CHAPTER 19
Female Reproductive System
375
Figure 19-4A.
Primordial follicles, ovary.
H&E,
3
290;
inset
3
110
Primordial follicles
are the smallest and most numerous
type of follicles in the cortex of the ovary. Each primordial
follicle contains a
germ
cell
(
primary
oocyte
) in a resting
state that may persist for as long as 50 years. The primary
oocyte is surrounded by a layer of
squamous cells
called
follicular cells
. These follicular cells are somatic cells that
support the oocyte. The oocyte has a pale appearance
and a large nucleus with a prominent nucleolus. About
1 million follicles are present in the ovaries at the time
of birth; however, only a few hundred of these follicles
become mature. The follicles begin to grow at puberty,
and there is a constant loss of follicles throughout the
reproductive years. At menopause, only a few follicles
remain.
Squamous
Squamous
follicular cells
follicular cells
Squamous
follicular cells
Primordial
Primordial
follicles
follicles
Primordial
Primordial
follicle
follicle
Primordial
follicles
Primordial
follicle
A
Follicular
Follicular
cells
cells
Follicular
cells
Basal lamina of follicle
Nucleus of primary oocyte
Nucleus of primary oocyte
Nucleus of
Nucleus of
primary oocyte
primary oocyte
Nucleus of
primary oocyte
Mitochondria of primary oocyte
Mitochondria of
Mitochondria of
follicle cells
follicle cells
Mitochondria of
follicle cells
Granules in oocyte
Nucleus of follicular cell
Nucleus of stromal cell
Junction between
Junction between
follicular cells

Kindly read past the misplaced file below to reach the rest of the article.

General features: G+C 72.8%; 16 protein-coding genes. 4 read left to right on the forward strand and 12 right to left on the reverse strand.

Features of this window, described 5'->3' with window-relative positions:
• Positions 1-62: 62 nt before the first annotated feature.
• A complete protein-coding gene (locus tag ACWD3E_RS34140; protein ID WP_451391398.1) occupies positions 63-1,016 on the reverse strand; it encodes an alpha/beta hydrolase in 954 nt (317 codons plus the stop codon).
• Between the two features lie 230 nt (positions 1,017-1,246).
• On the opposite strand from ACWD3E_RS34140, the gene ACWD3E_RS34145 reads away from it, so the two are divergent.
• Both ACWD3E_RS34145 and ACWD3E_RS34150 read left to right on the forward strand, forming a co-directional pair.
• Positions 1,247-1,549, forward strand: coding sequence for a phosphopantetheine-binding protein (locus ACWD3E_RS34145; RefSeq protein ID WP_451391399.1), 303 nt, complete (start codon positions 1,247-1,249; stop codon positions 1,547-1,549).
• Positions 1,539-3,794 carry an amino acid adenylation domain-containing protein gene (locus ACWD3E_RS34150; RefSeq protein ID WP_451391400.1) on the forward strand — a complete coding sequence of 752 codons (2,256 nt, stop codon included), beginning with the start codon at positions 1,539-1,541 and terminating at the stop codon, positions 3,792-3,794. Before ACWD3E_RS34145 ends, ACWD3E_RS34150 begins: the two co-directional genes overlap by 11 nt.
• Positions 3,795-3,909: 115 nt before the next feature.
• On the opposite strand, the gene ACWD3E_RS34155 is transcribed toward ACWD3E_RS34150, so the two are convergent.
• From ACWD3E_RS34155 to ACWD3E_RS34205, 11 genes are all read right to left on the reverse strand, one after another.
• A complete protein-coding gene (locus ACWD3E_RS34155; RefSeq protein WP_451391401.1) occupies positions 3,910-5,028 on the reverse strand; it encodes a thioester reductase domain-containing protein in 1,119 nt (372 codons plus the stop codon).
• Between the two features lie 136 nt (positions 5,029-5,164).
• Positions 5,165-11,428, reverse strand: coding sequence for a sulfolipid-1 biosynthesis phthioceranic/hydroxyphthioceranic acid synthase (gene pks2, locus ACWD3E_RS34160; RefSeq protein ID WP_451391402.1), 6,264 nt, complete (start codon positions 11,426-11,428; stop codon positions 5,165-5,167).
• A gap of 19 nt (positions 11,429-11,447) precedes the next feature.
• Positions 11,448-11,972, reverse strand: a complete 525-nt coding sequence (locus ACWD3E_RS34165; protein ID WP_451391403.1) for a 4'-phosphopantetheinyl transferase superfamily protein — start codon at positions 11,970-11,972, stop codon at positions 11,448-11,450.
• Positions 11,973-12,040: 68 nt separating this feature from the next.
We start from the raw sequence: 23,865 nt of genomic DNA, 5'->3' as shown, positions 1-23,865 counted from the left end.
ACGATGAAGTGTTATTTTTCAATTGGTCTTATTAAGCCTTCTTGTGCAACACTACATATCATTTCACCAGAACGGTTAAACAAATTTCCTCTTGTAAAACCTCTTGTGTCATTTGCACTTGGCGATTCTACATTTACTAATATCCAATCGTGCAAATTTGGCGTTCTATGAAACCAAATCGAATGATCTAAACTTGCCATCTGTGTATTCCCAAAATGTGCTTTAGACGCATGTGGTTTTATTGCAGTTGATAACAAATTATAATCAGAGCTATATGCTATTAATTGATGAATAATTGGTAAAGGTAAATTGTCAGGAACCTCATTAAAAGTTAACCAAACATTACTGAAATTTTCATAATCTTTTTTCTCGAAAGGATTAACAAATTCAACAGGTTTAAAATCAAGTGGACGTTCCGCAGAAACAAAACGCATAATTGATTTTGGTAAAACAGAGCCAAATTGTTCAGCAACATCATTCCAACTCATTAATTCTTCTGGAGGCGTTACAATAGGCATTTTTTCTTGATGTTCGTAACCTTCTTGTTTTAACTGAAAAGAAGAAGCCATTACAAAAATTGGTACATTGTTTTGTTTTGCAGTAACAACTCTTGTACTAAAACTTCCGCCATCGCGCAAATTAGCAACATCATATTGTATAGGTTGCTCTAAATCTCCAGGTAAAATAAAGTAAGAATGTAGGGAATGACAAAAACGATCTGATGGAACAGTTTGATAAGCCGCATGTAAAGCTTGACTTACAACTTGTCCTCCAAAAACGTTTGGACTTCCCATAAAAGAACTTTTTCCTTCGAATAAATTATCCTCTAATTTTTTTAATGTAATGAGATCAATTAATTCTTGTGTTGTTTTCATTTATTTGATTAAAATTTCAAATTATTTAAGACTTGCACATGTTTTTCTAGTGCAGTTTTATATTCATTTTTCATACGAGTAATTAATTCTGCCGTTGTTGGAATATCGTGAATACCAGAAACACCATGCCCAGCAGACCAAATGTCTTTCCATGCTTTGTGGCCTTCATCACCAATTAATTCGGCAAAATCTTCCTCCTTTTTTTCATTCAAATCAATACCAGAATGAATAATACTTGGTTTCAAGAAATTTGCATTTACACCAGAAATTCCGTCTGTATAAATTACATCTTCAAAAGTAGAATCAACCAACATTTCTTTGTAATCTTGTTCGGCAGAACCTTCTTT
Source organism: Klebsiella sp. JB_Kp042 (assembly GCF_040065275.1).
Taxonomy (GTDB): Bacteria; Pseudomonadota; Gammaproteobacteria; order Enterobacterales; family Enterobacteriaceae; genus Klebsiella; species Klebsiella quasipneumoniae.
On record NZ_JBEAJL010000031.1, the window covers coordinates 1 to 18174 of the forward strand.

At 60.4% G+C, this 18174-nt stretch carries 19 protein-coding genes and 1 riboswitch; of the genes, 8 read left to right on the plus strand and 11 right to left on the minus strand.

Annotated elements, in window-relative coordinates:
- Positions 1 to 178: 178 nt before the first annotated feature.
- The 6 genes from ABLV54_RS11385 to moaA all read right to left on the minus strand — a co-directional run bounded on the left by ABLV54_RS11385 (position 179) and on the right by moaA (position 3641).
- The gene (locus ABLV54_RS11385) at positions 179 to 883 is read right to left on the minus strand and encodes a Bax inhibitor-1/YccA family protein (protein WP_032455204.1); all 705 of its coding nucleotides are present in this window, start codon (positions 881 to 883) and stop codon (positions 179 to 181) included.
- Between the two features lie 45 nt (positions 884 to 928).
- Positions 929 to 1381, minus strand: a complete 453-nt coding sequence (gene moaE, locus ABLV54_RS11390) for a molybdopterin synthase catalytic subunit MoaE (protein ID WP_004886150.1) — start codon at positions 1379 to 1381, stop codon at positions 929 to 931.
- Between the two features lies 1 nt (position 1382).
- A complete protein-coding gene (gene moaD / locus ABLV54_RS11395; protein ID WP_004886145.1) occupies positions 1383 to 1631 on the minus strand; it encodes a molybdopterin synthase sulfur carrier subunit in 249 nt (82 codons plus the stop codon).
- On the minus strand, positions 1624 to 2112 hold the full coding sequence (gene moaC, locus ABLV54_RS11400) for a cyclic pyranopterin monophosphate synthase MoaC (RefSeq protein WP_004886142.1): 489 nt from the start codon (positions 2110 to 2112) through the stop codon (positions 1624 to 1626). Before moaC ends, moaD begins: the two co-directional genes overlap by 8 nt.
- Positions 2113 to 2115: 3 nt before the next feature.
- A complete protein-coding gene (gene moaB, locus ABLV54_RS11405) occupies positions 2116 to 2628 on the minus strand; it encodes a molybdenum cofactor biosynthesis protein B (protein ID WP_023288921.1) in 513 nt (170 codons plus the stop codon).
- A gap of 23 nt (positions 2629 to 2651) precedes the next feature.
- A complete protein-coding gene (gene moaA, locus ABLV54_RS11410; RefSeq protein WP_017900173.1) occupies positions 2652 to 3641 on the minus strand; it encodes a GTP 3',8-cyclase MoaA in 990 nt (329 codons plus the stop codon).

follicular cells
Junction between
follicular cells
B
Figure 19-4B.
Primordial follicle.
EM,
3
3,900; inset (
color
) H&E,
3
500
The
primary oocyte
at the center of this
primordial follicle
may appear to be in interphase of the cell cycle, but it is arrested in
dictyo-
tene
of prophase I of meiosis. What appear to be patches of heterochromatin in the nucleus are partially decondensed tetrads com-
posed of paired homologous chromosomes. The oocyte has been in prophase of meiosis I before birth of the individual. Follicular
cells form a simple squamous epithelium that surrounds the oocyte. Note that these cells adhere tightly to the surface of the oocyte.
Indeed, there are junctions between the oocyte and the follicle cells, although they are not readily identi±
able here. Neighboring fol-
licular cells are also connected by junctional complexes, and there is a basal lamina between the follicular cells and the surrounding
interstitial tissue of the ovarian cortex.
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